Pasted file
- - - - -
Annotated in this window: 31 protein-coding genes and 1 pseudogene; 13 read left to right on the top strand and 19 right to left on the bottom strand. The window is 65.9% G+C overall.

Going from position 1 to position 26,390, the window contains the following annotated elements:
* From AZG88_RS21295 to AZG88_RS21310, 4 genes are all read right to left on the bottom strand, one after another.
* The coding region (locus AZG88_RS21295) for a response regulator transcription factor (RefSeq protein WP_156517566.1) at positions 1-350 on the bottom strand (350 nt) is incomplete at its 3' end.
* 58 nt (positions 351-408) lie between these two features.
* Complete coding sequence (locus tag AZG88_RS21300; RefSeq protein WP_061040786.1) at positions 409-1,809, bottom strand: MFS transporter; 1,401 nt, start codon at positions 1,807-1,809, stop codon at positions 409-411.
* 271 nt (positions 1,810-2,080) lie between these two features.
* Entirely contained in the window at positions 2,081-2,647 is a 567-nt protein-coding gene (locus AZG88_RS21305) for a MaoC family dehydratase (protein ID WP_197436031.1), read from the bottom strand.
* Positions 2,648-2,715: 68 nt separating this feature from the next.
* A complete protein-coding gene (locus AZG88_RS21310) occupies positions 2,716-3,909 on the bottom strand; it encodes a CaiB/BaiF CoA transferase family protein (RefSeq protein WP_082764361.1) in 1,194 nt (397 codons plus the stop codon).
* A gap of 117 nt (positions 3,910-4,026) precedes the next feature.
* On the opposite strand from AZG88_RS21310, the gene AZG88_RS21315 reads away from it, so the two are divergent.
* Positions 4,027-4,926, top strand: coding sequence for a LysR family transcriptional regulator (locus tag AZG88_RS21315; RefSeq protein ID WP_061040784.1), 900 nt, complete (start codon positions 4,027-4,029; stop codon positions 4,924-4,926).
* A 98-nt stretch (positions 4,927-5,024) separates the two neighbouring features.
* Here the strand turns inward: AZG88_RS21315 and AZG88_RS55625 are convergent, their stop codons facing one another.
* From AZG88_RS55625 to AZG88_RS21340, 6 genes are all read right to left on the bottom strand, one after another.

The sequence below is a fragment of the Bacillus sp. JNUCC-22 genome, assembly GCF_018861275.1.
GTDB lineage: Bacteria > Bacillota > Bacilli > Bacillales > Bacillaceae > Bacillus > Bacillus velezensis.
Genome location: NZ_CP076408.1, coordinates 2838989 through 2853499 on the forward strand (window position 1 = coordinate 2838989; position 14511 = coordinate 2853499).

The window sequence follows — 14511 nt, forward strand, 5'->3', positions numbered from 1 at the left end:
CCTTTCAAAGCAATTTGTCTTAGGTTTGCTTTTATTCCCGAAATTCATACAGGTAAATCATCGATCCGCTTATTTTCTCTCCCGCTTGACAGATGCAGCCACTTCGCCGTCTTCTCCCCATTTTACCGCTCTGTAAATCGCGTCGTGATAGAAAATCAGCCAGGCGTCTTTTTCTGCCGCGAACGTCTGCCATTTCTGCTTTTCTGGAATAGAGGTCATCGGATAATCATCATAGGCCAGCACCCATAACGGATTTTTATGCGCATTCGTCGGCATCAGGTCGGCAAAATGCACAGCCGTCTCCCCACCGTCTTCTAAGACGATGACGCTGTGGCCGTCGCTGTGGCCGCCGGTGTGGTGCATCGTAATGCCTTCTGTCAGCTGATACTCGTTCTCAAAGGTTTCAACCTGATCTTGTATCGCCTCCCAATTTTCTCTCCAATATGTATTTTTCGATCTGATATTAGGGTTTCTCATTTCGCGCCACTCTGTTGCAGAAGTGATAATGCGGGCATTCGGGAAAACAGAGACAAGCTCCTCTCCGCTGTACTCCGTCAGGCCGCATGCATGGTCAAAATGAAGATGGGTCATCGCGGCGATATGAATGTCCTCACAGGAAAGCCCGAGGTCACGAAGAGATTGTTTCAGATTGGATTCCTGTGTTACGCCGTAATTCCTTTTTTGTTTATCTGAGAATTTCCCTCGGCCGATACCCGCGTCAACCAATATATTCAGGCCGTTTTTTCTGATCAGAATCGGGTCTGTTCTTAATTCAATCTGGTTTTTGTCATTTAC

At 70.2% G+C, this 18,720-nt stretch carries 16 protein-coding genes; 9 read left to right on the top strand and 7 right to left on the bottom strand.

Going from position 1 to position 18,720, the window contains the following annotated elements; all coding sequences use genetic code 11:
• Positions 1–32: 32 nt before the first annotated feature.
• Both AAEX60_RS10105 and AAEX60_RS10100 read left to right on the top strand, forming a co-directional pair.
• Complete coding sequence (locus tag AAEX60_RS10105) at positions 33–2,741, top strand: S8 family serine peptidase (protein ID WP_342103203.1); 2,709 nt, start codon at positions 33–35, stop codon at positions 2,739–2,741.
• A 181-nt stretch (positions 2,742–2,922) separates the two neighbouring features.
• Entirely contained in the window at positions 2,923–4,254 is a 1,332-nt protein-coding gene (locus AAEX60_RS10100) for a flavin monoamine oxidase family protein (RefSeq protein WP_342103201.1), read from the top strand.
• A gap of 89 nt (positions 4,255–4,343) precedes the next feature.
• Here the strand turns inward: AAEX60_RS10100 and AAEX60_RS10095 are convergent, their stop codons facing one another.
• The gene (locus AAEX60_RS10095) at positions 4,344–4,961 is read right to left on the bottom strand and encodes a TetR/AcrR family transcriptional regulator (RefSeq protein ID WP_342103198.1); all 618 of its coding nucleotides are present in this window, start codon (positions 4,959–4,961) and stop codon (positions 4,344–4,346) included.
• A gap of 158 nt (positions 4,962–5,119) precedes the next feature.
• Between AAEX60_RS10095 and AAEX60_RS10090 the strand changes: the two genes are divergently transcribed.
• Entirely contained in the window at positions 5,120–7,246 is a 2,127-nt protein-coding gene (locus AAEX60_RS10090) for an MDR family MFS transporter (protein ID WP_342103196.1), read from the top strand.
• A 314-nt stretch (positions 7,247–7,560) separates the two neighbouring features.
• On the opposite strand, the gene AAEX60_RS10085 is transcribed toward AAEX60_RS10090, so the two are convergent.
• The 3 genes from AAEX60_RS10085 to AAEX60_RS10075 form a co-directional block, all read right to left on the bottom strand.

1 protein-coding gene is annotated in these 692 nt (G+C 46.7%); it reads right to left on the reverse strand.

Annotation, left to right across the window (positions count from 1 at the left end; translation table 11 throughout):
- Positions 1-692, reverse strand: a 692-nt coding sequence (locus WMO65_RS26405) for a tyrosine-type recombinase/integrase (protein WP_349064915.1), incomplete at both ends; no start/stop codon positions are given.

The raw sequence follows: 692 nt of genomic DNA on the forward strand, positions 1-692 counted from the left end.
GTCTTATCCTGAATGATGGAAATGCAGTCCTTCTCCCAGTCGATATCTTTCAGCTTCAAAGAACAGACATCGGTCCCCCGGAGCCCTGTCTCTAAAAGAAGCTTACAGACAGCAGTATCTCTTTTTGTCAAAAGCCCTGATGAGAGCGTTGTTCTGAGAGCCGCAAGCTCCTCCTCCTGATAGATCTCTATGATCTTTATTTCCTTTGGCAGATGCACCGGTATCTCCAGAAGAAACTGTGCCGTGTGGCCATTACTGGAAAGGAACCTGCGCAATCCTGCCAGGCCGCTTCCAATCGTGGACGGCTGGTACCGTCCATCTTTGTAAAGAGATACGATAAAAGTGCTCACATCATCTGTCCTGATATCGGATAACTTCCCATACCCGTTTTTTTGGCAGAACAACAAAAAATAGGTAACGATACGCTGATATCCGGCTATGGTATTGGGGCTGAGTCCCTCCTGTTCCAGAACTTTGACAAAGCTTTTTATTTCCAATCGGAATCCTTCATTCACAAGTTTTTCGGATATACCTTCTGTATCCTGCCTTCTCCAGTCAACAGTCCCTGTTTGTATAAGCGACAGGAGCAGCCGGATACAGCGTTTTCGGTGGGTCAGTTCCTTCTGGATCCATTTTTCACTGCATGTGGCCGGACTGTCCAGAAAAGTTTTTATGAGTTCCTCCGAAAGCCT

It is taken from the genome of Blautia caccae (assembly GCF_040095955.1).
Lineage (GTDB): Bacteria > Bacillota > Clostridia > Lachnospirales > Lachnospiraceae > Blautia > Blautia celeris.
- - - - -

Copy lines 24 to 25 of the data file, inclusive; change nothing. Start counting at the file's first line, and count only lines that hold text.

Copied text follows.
• Positions 1–32: 32 nt before the first annotated feature.
• Both AAEX60_RS10105 and AAEX60_RS10100 read left to right on the top strand, forming a co-directional pair.